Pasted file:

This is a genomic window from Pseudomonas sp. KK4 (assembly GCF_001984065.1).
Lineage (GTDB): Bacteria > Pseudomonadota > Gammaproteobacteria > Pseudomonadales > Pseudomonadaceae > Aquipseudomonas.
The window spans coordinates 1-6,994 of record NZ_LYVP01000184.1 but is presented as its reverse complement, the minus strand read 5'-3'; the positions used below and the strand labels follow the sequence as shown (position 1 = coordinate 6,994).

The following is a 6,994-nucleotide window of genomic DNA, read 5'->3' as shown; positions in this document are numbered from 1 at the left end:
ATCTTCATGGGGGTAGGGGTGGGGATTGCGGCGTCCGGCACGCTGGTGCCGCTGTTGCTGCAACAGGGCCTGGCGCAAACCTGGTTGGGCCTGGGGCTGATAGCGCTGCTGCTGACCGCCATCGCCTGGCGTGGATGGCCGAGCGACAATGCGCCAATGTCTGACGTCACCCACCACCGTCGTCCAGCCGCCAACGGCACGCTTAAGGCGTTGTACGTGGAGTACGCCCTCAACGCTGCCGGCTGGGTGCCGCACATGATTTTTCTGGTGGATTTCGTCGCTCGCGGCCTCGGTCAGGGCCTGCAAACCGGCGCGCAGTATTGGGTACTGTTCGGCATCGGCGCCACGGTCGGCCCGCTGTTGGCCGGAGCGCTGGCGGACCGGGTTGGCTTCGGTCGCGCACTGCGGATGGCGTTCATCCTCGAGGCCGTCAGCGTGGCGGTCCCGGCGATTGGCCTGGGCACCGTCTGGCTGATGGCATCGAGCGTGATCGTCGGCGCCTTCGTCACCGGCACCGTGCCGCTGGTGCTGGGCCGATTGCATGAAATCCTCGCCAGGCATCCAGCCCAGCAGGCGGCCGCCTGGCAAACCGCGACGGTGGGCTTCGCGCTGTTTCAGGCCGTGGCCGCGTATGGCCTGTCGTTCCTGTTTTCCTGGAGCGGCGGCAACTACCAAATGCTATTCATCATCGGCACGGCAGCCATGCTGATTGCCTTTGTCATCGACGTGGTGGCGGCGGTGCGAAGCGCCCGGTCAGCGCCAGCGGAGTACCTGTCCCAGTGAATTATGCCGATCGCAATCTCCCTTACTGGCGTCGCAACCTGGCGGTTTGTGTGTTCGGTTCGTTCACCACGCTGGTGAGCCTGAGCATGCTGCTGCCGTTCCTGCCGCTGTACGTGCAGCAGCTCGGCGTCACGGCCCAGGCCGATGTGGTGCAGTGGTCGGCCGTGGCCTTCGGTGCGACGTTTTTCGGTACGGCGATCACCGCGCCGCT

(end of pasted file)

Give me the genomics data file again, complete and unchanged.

This is a genomic window from Pseudomonas sp. KK4 (assembly GCF_001984065.1).
Lineage (GTDB): Bacteria > Pseudomonadota > Gammaproteobacteria > Pseudomonadales > Pseudomonadaceae > Aquipseudomonas.
The window spans coordinates 1-6,994 of record NZ_LYVP01000184.1 but is presented as its reverse complement, the minus strand read 5'-3'; the positions used below and the strand labels follow the sequence as shown (position 1 = coordinate 6,994).

The following is a 6,994-nucleotide window of genomic DNA, read 5'->3' as shown; positions in this document are numbered from 1 at the left end:
ATCTTCATGGGGGTAGGGGTGGGGATTGCGGCGTCCGGCACGCTGGTGCCGCTGTTGCTGCAACAGGGCCTGGCGCAAACCTGGTTGGGCCTGGGGCTGATAGCGCTGCTGCTGACCGCCATCGCCTGGCGTGGATGGCCGAGCGACAATGCGCCAATGTCTGACGTCACCCACCACCGTCGTCCAGCCGCCAACGGCACGCTTAAGGCGTTGTACGTGGAGTACGCCCTCAACGCTGCCGGCTGGGTGCCGCACATGATTTTTCTGGTGGATTTCGTCGCTCGCGGCCTCGGTCAGGGCCTGCAAACCGGCGCGCAGTATTGGGTACTGTTCGGCATCGGCGCCACGGTCGGCCCGCTGTTGGCCGGAGCGCTGGCGGACCGGGTTGGCTTCGGTCGCGCACTGCGGATGGCGTTCATCCTCGAGGCCGTCAGCGTGGCGGTCCCGGCGATTGGCCTGGGCACCGTCTGGCTGATGGCATCGAGCGTGATCGTCGGCGCCTTCGTCACCGGCACCGTGCCGCTGGTGCTGGGCCGATTGCATGAAATCCTCGCCAGGCATCCAGCCCAGCAGGCGGCCGCCTGGCAAACCGCGACGGTGGGCTTCGCGCTGTTTCAGGCCGTGGCCGCGTATGGCCTGTCGTTCCTGTTTTCCTGGAGCGGCGGCAACTACCAAATGCTATTCATCATCGGCACGGCAGCCATGCTGATTGCCTTTGTCATCGACGTGGTGGCGGCGGTGCGAAGCGCCCGGTCAGCGCCAGCGGAGTACCTGTCCCAGTGAATTATGCCGATCGCAATCTCCCTTACTGGCGTCGCAACCTGGCGGTTTGTGTGTTCGGTTCGTTCACCACGCTGGTGAGCCTGAGCATGCTGCTGCCGTTCCTGCCGCTGTACGTGCAGCAGCTCGGCGTCACGGCCCAGGCCGATGTGGTGCAGTGGTCGGCCGTGGCCTTCGGTGCGACGTTTTTCGGTACGGCGATCACCGCGCCGCT